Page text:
a sudden, almost overwhelming, outpouring: a spate of angry words.
a flood or inundation.
a river flooding its banks.
a sudden or heavy rainstorm.

1400–50; late Middle English (north) < ? Unabridged
Based on the Random House Dictionary, © Random House, Inc. 2014.
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World English Dictionary
spate (speɪt)
1.  a fast flow, rush, or outpouring: a spate of words
2.  chiefly (Brit) a sudden flood: the rivers were in spate
3.  chiefly (Brit) a sudden heavy downpour
[C15 (Northern and Scottish): of unknown origin]

Collins English Dictionary - Complete & Unabridged 10th Edition
2009 © William Collins Sons & Co. Ltd. 1979, 1986 © HarperCollins
Publishers 1998, 2000, 2003, 2005, 2006, 2007, 2009
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Word Origin & History

early 15c., originally Scottish and northern English, "a sudden flood, especially one caused by heavy rains or a snowmelt," of unknown origin. Perhaps from O.Fr. espoit "flood," from Du. spuiten "to flow, spout;" related to spout. Figurative sense of "unusual quantity" is attested from 1610s.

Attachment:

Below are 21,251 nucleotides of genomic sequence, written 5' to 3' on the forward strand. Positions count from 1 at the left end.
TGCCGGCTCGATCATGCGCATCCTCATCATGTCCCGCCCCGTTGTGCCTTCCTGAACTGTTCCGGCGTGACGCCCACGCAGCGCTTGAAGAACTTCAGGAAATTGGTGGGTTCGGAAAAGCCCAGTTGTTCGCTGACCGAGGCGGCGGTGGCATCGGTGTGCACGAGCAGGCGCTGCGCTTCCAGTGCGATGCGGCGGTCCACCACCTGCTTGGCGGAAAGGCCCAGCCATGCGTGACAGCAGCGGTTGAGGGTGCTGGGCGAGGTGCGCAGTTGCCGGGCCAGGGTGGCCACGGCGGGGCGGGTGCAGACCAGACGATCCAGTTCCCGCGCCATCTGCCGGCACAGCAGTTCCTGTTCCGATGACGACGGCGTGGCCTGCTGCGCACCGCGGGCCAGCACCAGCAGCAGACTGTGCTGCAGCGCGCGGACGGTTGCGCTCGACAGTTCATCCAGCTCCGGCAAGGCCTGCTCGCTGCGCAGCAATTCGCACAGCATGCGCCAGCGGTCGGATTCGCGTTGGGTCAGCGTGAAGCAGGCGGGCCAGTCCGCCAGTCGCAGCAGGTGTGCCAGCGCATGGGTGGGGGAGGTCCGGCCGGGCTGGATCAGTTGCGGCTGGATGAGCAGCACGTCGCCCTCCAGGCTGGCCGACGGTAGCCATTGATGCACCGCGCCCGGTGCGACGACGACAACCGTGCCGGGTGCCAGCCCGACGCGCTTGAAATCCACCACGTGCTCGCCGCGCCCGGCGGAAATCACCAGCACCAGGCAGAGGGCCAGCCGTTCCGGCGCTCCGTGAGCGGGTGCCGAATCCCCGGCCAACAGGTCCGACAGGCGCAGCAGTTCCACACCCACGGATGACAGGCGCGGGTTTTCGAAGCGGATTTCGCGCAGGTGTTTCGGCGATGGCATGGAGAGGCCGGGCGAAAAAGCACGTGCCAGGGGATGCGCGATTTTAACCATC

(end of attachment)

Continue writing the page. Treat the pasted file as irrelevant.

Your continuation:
Online Etymology Dictionary, © 2010 Douglas Harper
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Example sentences
It was only the latest in a spate of collapses at the site, which experts say
  is in critical condition.
Thrill seekers who want to take their camera kit along on adventures have a
  spate of products to choose from these days.
With publishers looking to cut costs, gamers have suffered a spate of server
  closures over the last year.
Many of the new spate of pop-econ page-turners reflect the maturation of
  economics as an increasingly empirical science.
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